You can deploy apps in the following ways:

  • Automatically—When you start instances, AWS OpsWorks Stacks automatically runs the instance's Deploy recipes.

  • Manually—If you have a new app or want to update an existing one, you can manually run the online instances' Deploy recipes.

You typically have AWS OpsWorks Stacks run the Deploy recipes on the entire stack, which allows the other layers' instances to modify their configuration appropriately. However, you can limit deployment to a subset of instances if, for example, you want to test a new app before deploying it to every app server instance.

Customizing your Stack

AWS OpsWorks Stacks provides a variety of ways to customize layers to meet your specific requirements:

  • You can modify how AWS OpsWorks Stacks configures packages by overriding attributes that represent the various configuration settings, or by even overriding the templates used to create configuration files.

  • You can extend an existing layer by providing your own recipes to perform tasks such as running scripts or installing and configuring nonstandard packages.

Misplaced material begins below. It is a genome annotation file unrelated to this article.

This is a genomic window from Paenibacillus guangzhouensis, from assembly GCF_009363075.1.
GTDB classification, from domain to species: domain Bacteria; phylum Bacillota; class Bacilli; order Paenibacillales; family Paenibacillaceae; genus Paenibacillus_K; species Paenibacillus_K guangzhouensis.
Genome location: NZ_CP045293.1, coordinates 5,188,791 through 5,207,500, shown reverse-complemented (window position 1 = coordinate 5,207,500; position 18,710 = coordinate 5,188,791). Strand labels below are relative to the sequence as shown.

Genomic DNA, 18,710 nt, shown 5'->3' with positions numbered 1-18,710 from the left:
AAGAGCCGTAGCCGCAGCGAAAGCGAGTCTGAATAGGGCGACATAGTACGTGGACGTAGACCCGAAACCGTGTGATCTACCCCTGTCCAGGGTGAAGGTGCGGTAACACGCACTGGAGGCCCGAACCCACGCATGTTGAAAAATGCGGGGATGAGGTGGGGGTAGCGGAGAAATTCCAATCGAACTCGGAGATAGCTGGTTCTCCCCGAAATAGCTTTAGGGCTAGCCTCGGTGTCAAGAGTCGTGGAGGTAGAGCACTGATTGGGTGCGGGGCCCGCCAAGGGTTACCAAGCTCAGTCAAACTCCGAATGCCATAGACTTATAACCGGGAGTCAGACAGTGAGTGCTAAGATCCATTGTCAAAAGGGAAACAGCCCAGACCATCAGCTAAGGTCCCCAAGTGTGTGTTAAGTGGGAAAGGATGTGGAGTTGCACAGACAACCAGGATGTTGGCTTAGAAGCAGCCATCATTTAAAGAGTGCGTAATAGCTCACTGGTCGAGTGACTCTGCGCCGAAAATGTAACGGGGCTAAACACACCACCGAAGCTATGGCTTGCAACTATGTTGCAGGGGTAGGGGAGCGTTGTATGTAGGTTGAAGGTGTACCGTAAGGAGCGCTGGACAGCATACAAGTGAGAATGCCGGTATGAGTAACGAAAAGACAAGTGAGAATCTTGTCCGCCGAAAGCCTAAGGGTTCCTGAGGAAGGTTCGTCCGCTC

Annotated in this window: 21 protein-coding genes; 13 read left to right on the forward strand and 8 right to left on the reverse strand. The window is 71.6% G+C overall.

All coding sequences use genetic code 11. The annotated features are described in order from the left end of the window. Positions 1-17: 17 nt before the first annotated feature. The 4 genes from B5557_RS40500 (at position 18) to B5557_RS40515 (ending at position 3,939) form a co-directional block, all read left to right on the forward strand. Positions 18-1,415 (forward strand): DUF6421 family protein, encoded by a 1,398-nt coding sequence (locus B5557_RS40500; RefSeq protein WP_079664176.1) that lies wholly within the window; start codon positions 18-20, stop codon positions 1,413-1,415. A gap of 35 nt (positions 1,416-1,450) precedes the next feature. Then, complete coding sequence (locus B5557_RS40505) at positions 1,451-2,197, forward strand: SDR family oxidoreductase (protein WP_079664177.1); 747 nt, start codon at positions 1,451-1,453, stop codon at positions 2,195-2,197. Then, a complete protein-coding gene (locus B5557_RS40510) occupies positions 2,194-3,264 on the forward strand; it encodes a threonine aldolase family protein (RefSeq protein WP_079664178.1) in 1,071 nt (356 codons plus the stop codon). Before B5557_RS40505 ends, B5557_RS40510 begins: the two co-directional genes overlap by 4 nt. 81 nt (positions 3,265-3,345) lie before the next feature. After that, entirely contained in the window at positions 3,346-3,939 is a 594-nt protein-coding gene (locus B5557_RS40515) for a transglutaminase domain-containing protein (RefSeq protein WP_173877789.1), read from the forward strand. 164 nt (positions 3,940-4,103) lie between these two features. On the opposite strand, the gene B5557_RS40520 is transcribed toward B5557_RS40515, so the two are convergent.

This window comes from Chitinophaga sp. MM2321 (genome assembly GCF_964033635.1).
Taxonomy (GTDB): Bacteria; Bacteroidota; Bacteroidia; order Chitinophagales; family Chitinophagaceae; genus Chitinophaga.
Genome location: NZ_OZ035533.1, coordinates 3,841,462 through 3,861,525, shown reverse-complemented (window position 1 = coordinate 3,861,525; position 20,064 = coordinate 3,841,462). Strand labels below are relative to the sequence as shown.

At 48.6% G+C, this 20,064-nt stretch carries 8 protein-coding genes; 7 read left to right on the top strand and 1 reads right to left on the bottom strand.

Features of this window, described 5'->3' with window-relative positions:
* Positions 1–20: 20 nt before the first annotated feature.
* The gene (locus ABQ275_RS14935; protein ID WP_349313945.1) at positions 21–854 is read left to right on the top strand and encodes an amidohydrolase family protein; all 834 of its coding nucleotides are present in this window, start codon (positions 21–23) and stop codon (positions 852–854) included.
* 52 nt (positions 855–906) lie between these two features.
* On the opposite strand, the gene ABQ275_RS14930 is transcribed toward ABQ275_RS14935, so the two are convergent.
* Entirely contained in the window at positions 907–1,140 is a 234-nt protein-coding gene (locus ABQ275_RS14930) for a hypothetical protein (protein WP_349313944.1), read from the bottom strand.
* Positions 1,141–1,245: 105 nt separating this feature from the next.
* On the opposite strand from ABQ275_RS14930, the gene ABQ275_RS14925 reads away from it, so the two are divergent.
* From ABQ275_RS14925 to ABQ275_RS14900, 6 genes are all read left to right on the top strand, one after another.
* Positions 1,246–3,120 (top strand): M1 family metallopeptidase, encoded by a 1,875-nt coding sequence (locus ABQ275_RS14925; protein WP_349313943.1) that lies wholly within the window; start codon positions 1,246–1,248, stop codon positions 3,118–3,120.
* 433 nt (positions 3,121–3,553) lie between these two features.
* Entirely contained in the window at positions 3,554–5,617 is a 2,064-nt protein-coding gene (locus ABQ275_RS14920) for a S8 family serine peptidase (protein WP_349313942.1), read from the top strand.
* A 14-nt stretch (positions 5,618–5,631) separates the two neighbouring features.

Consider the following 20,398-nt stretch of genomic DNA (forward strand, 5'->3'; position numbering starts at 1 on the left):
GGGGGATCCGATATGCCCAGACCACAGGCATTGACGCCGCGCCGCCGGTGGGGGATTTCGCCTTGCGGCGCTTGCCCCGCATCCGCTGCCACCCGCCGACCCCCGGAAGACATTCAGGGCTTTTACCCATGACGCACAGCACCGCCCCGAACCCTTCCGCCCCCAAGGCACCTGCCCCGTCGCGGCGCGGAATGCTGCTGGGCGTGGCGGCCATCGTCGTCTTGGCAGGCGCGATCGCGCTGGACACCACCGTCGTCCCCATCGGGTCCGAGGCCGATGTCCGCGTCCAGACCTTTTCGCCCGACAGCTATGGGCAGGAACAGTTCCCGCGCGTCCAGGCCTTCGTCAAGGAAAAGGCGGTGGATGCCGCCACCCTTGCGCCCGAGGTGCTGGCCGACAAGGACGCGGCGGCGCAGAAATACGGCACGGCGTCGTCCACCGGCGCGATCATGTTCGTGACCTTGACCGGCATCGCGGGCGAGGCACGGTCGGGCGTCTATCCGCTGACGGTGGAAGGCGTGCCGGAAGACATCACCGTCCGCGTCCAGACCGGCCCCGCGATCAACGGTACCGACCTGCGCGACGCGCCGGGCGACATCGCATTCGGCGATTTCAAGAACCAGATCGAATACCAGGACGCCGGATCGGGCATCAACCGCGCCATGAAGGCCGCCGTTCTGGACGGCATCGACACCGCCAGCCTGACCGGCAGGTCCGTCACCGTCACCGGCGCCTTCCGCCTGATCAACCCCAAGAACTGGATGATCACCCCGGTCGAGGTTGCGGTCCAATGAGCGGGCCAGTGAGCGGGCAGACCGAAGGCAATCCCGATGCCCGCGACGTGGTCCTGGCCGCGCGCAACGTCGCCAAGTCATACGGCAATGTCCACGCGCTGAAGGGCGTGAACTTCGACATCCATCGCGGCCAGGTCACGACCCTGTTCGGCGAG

All stacks can include one or more layers, which start with only a minimal set of recipes. You add functionality to the layer by implementing recipes to handle tasks such as installing packages, deploying apps, and so on. You package your custom recipes and related files in one or more cookbooks and store the cookbooks in a repository such Amazon S3 or Git.

You can run recipes manually, but AWS OpsWorks Stacks also lets you automate the process by supporting a set of five lifecycle events:

  • Setup occurs on a new instance after it successfully boots.

  • Configure occurs on all of the stack's instances when an instance enters or leaves the online state.